more or less thats how it works, so you can see how if the spring gets weak it'll surge as the governor is able to pull the spring till the spring catches up and pulls it back, then relaxes, etc and so on. its worse if you suddenly jam the throttle lever up or down?

TRCar54

The following is from the SeaFoam website.

Seafoam can be found at most automotive parts stores like Advance Auto Parts for about $8 per 16 oz can.

It was basically developed for decarbonizing combustion chambers....probably for 2 stroke engines like Yamaha's Ring Free product.

How to Use SEA FOAM

In Tune-Up of Small 4 Cycle Carbureted Engine Lawn Mowers, Tillers, Edgers, Snowblowers, etc.

1. Start engine. If engine will not start, check spark and compression. If engine has spark and compression, pour a small amount up to 1/2 ounce into the carburetor throat. SEA FOAM will act as starting fulid and will start the engine unless there is a mechanical or electrical problem. With engine warm, keep on high idle and slowly pour one ounce through carburetor throat. Make sure exhaust is well ventilated when using in the carburetor as fumes will be extreme for a short time.

2. Pour 1/2 ounce to one ounce into small fuel tank and oil crackcase.

3. Immediate Results: Same as for large 4 cycle Autos, Trucks, Tractors, etc.

NOTE: One pint treats 8-25 gallons of gas (average one ounce per gallon) or 6-12 gallons of gas oil mix (average 2 ounces per gallon.) Does not replace oil. Use frequently.

For Small 2-Cycle Engines

1. Use procedure 1 of tune-up of small 4 cycle carbureted engines.

2. Pour 1/2 to 1 ounce into small fuel tank.

3. See label on can for exact detailed results for use in each area Fuel Tank-Carburetor.

NOTE: SEA FOAM does not replace 2 cycle oil.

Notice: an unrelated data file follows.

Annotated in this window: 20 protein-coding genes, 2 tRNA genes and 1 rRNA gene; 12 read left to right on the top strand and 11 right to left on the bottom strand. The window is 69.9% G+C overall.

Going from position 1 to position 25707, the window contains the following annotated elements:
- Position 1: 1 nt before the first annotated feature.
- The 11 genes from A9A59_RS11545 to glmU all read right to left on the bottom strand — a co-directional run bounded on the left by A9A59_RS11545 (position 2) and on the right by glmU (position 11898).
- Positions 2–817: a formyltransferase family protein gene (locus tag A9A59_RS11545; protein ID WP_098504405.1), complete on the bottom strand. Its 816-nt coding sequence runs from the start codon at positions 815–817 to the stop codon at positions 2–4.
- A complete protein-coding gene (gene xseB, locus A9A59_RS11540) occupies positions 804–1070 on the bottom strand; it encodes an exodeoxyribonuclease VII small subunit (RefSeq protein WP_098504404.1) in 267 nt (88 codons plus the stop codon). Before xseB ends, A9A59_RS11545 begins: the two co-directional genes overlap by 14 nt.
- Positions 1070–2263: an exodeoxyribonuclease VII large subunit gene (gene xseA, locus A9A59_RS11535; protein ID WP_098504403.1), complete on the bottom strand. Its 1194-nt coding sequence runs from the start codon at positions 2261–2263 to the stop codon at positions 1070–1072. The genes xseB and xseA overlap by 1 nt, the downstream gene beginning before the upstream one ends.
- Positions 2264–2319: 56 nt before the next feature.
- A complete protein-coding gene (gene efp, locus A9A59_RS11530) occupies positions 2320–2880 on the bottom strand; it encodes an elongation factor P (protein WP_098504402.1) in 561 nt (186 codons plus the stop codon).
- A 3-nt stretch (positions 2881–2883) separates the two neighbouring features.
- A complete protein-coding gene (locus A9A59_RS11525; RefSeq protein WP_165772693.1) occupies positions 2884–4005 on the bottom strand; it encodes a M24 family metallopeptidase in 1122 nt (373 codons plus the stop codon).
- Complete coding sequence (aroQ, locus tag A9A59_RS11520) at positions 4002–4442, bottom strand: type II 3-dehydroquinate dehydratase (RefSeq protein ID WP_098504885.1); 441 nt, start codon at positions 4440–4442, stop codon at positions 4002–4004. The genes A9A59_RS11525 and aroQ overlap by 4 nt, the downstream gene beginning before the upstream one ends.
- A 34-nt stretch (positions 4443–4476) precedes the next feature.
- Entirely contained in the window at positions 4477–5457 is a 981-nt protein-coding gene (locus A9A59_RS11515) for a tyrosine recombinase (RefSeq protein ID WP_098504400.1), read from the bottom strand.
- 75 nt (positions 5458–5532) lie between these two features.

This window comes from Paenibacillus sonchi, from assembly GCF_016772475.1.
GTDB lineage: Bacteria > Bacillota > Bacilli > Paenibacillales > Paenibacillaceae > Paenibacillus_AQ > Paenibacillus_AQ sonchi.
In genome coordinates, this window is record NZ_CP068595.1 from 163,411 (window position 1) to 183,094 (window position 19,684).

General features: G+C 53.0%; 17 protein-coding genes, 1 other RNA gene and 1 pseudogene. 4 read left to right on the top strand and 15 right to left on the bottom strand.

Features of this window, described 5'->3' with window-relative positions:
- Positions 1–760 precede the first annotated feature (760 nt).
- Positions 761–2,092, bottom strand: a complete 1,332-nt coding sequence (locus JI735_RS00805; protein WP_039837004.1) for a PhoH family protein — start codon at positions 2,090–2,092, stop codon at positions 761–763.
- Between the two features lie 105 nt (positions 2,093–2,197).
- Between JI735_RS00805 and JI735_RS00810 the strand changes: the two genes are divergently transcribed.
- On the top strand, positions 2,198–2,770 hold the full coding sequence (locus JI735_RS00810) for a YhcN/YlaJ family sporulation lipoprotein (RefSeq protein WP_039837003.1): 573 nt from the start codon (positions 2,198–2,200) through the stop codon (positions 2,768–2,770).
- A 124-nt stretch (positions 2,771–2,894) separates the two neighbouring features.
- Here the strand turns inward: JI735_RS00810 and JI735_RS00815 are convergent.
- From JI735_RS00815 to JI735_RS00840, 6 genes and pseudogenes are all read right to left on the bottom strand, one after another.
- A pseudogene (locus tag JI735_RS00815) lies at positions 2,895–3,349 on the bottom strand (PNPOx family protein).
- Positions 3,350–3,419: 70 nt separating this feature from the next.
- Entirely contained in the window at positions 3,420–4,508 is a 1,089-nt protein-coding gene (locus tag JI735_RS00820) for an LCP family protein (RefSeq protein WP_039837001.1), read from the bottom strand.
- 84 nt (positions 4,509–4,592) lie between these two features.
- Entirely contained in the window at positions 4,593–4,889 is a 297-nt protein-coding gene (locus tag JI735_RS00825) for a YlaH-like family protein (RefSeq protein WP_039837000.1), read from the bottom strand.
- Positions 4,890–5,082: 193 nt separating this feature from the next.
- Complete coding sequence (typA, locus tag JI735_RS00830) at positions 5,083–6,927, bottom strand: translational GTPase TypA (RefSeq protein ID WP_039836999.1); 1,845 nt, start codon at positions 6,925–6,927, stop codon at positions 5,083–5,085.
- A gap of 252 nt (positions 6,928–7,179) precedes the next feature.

http://www.seafoamsales.com/motorTuneUpTech.htm

How would someone "sea foam" a lawn-mower engine? For example, the 4.5 HP B&S engine on my Craftsman push mower. How is the sea foam delivered to the engine? How much is needed? Where do you get it, and how much does it cost? What does the sea foam do? Please address all these questions.

 

My Corolla has no need for any such thing. My lawn mower is a different story.

Larry Roll

run through a few ounces with each tank i guess, i just pour some in depending how bad it needs it.

as for the surging, replace the governor spring(s) may take care of that problem. the engine runs at speed which is a balance of the internal governor trying to close the throttle, the spring resisting, and then the stop being set to the minimum rpm you select with the lever. it'll open more under heavy load but not increase in rpm as the engine speed falls slightly and the spring opens it more. as the load goes away engine speed picks back up and the governor overtakes the spring tension and pushes it back against the stop.

more or less thats how it works, so you can see how if the spring gets weak it'll surge as the governor is able to pull the spring till the spring catches up and pulls it back, then relaxes, etc and so on. its worse if you suddenly jam the throttle lever up or down?

My lawn mower does not have a throttle lever. There is no way to control the engine RPM; it is apparently governed to run at an optimum speed. I'll have to examine the carburetor to see just how the speed governing mechanism works. If there is some spring involved, I'd probably have to check the Briggs & Stratton web site to see if they have a service manual with a parts list. However, I cannot imagine anything having worn out already, this is only the fourth season on this mower. The engine probably doesn't have more than 60 or 70 hours on it, if that. I have a very small yard, with only around 4500 sq. ft. of grass to mow. The job usually takes about a half-hour. It is not unusual to be able to go for two weeks between mowings, since our summers tend to be dry.